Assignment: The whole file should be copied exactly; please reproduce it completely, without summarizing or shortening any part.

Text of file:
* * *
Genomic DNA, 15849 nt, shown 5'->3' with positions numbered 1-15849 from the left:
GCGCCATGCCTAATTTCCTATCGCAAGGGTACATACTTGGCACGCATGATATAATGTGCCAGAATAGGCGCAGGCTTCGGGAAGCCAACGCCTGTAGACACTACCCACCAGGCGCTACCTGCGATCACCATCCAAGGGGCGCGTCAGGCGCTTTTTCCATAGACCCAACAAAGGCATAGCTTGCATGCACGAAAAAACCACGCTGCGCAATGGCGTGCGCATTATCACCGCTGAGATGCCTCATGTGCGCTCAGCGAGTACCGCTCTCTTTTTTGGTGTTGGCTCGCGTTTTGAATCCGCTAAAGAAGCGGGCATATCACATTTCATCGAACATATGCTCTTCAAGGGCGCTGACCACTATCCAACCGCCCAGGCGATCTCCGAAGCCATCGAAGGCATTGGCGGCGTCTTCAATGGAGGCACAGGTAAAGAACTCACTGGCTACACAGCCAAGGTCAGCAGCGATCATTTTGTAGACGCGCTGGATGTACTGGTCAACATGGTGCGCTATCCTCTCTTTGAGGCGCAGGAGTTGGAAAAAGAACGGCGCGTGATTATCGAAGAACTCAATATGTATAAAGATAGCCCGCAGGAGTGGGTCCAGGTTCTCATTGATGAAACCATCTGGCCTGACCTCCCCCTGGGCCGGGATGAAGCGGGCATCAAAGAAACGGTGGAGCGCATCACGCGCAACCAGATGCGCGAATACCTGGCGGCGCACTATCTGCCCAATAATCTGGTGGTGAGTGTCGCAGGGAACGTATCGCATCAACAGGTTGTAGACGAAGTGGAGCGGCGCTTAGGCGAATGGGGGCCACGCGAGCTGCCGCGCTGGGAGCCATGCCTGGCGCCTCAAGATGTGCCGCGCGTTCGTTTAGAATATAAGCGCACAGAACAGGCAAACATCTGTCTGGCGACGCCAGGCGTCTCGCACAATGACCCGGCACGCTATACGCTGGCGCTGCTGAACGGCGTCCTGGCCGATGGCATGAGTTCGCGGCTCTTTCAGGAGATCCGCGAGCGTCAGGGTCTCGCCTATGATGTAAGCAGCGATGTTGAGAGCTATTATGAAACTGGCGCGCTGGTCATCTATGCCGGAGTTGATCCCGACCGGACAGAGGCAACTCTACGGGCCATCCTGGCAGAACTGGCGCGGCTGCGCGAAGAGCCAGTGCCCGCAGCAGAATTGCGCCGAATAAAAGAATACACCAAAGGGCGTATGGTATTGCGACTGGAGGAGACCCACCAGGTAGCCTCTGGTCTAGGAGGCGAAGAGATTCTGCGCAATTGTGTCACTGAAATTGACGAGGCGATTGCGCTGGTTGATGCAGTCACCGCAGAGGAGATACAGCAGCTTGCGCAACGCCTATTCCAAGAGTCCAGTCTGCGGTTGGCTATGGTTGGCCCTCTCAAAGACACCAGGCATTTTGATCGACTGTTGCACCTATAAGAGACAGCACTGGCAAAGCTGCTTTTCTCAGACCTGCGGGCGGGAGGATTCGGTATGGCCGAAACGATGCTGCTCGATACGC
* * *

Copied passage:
Genomic DNA, 15849 nt, shown 5'->3' with positions numbered 1-15849 from the left:
GCGCCATGCCTAATTTCCTATCGCAAGGGTACATACTTGGCACGCATGATATAATGTGCCAGAATAGGCGCAGGCTTCGGGAAGCCAACGCCTGTAGACACTACCCACCAGGCGCTACCTGCGATCACCATCCAAGGGGCGCGTCAGGCGCTTTTTCCATAGACCCAACAAAGGCATAGCTTGCATGCACGAAAAAACCACGCTGCGCAATGGCGTGCGCATTATCACCGCTGAGATGCCTCATGTGCGCTCAGCGAGTACCGCTCTCTTTTTTGGTGTTGGCTCGCGTTTTGAATCCGCTAAAGAAGCGGGCATATCACATTTCATCGAACATATGCTCTTCAAGGGCGCTGACCACTATCCAACCGCCCAGGCGATCTCCGAAGCCATCGAAGGCATTGGCGGCGTCTTCAATGGAGGCACAGGTAAAGAACTCACTGGCTACACAGCCAAGGTCAGCAGCGATCATTTTGTAGACGCGCTGGATGTACTGGTCAACATGGTGCGCTATCCTCTCTTTGAGGCGCAGGAGTTGGAAAAAGAACGGCGCGTGATTATCGAAGAACTCAATATGTATAAAGATAGCCCGCAGGAGTGGGTCCAGGTTCTCATTGATGAAACCATCTGGCCTGACCTCCCCCTGGGCCGGGATGAAGCGGGCATCAAAGAAACGGTGGAGCGCATCACGCGCAACCAGATGCGCGAATACCTGGCGGCGCACTATCTGCCCAATAATCTGGTGGTGAGTGTCGCAGGGAACGTATCGCATCAACAGGTTGTAGACGAAGTGGAGCGGCGCTTAGGCGAATGGGGGCCACGCGAGCTGCCGCGCTGGGAGCCATGCCTGGCGCCTCAAGATGTGCCGCGCGTTCGTTTAGAATATAAGCGCACAGAACAGGCAAACATCTGTCTGGCGACGCCAGGCGTCTCGCACAATGACCCGGCACGCTATACGCTGGCGCTGCTGAACGGCGTCCTGGCCGATGGCATGAGTTCGCGGCTCTTTCAGGAGATCCGCGAGCGTCAGGGTCTCGCCTATGATGTAAGCAGCGATGTTGAGAGCTATTATGAAACTGGCGCGCTGGTCATCTATGCCGGAGTTGATCCCGACCGGACAGAGGCAACTCTACGGGCCATCCTGGCAGAACTGGCGCGGCTGCGCGAAGAGCCAGTGCCCGCAGCAGAATTGCGCCGAATAAAAGAATACACCAAAGGGCGTATGGTATTGCGACTGGAGGAGACCCACCAGGTAGCCTCTGGTCTAGGAGGCGAAGAGATTCTGCGCAATTGTGTCACTGAAATTGACGAGGCGATTGCGCTGGTTGATGCAGTCACCGCAGAGGAGATACAGCAGCTTGCGCAACGCCTATTCCAAGAGTCCAGTCTGCGGTTGGCTATGGTTGGCCCTCTCAAAGACACCAGGCATTTTGATCGACTGTTGCACCTATAAGAGACAGCACTGGCAAAGCTGCTTTTCTCAGACCTGCGGGCGGGAGGATTCGGTATGGCCGAAACGATGCTGCTCGATACGC